The Finns constructed a new factory in north-western Romania, near the town of Cluj-Napoca, in a very interesting business maneuver. In consequence Bochum factory in Germany will be closed. Due to the discontentment of their German workers and probably to avoid any more media attacks, Nokia has agreed to pay each Bochum worker $129,090.
A total of $292 million has been sent to the Bochum factory in compensation for its closure. With a staff of 2,300 employees, this sum will be split each worker receiving in the region of 80,000 euros. In addition, 15 million euros, some 24 million dollars, will be spent on helping workers to find new jobs.
In January, when closure of Bochum factory was announced, a continuous stream of criticism targeted Nokias’ decision, even more Germany’s Finance Minister urged the Finns to reconsider their resolution. When European media kept smashing a hammer in the business image and employee policy of Nokia, it is by no wonder that the Finns try to leave Bochum with their hands washed.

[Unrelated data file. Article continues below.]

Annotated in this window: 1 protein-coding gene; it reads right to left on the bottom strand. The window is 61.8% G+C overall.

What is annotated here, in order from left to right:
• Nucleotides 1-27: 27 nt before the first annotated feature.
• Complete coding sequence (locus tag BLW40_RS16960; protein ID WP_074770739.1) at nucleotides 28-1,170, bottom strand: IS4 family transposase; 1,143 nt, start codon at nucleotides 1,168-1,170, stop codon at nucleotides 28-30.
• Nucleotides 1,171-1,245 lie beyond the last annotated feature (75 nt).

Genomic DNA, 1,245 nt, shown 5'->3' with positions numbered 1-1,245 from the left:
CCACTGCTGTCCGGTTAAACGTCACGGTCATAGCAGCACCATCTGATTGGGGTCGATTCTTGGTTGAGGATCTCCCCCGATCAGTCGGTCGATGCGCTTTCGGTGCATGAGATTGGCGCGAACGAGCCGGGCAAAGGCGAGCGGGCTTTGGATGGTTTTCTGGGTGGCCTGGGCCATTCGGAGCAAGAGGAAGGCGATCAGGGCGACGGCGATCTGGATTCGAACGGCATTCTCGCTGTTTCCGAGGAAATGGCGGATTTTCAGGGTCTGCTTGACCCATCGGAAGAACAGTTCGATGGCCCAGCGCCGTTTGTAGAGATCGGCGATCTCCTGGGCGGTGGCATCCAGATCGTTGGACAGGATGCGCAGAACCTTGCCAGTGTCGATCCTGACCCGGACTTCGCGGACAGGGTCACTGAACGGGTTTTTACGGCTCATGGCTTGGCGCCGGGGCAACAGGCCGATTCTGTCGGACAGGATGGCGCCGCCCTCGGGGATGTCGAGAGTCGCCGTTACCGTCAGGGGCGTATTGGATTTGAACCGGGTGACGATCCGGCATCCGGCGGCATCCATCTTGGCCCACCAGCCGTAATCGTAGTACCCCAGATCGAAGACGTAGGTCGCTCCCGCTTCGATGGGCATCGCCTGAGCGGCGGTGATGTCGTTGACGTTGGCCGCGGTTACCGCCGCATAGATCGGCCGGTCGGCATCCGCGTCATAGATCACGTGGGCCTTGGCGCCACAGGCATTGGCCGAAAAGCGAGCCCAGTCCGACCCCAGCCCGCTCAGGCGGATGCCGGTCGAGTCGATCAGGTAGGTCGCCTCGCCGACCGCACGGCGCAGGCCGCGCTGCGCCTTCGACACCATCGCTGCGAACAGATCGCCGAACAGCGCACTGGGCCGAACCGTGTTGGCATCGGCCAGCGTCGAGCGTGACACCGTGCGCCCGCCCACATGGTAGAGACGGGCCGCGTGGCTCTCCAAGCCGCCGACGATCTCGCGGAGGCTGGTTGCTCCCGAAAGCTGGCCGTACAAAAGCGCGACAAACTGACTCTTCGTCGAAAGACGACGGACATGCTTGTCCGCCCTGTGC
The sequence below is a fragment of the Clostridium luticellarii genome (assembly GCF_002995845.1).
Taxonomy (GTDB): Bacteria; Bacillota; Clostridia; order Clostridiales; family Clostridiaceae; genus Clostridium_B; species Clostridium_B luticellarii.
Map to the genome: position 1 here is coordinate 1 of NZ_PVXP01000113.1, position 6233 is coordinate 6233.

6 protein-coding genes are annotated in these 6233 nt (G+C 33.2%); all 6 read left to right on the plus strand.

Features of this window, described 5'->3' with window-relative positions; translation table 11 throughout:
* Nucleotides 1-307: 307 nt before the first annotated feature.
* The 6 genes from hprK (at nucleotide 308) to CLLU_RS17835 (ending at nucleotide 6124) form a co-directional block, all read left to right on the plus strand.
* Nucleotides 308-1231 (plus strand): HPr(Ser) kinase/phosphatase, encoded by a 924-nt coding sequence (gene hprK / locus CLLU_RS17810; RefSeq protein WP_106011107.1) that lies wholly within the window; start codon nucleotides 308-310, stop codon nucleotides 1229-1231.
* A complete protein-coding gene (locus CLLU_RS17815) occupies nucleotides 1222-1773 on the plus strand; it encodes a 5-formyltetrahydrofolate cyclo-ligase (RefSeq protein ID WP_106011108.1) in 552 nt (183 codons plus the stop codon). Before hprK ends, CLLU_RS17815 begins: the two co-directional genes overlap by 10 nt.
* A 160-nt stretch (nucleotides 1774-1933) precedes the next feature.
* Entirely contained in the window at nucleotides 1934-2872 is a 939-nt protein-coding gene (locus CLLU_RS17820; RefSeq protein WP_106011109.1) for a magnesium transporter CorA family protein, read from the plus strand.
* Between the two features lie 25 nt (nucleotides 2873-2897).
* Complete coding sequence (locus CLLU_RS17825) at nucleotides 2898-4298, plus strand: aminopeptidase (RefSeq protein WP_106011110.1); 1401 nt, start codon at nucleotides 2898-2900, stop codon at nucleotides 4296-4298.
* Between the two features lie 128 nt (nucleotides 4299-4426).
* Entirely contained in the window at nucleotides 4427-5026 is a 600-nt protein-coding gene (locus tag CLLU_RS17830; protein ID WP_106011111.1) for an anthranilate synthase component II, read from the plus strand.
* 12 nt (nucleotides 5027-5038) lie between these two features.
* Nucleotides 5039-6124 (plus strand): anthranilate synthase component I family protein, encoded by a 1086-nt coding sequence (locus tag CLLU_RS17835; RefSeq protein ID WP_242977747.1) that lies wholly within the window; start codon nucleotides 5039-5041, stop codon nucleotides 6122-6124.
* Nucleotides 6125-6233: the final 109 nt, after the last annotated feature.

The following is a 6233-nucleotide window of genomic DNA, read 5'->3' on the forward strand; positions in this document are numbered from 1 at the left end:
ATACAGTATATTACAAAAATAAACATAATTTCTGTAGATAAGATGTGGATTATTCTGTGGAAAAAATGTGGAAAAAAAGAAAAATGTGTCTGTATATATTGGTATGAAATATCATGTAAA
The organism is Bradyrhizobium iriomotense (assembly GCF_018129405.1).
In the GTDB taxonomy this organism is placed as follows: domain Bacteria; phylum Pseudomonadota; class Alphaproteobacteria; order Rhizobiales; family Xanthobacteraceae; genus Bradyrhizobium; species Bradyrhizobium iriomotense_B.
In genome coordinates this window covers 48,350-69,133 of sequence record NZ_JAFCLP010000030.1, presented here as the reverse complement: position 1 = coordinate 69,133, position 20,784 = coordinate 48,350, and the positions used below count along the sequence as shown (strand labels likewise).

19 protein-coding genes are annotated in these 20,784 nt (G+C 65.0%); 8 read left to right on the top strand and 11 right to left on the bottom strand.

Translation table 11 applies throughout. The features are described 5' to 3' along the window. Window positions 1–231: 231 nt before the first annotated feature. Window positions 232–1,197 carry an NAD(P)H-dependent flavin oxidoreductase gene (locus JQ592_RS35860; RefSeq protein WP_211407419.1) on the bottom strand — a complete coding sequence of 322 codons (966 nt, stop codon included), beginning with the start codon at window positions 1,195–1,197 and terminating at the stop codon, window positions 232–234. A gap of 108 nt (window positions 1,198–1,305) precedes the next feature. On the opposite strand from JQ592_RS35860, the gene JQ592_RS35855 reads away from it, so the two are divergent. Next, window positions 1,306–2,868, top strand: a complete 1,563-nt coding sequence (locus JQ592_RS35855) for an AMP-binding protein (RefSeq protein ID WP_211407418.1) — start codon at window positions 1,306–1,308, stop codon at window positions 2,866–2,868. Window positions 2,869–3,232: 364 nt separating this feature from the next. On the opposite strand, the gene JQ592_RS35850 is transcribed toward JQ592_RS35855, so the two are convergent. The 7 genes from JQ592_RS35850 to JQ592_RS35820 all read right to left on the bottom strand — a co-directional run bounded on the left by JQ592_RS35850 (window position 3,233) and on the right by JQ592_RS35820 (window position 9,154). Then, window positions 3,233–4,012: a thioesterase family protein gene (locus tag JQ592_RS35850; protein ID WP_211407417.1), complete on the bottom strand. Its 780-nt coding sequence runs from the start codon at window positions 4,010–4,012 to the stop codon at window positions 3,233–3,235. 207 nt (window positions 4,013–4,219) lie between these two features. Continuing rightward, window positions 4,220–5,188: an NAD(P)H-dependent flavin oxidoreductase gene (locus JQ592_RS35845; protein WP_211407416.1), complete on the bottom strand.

At first sight this seems a generous action taken by Nokia, but in reality it is a mere business maneuver. The new factory in Jucu, 12 km away from Cluj-Napoca, Romania, will give regular employees an average salary of 200 euros, by far less than workers at Bochum who probably received payment in the region of 2,000 euros.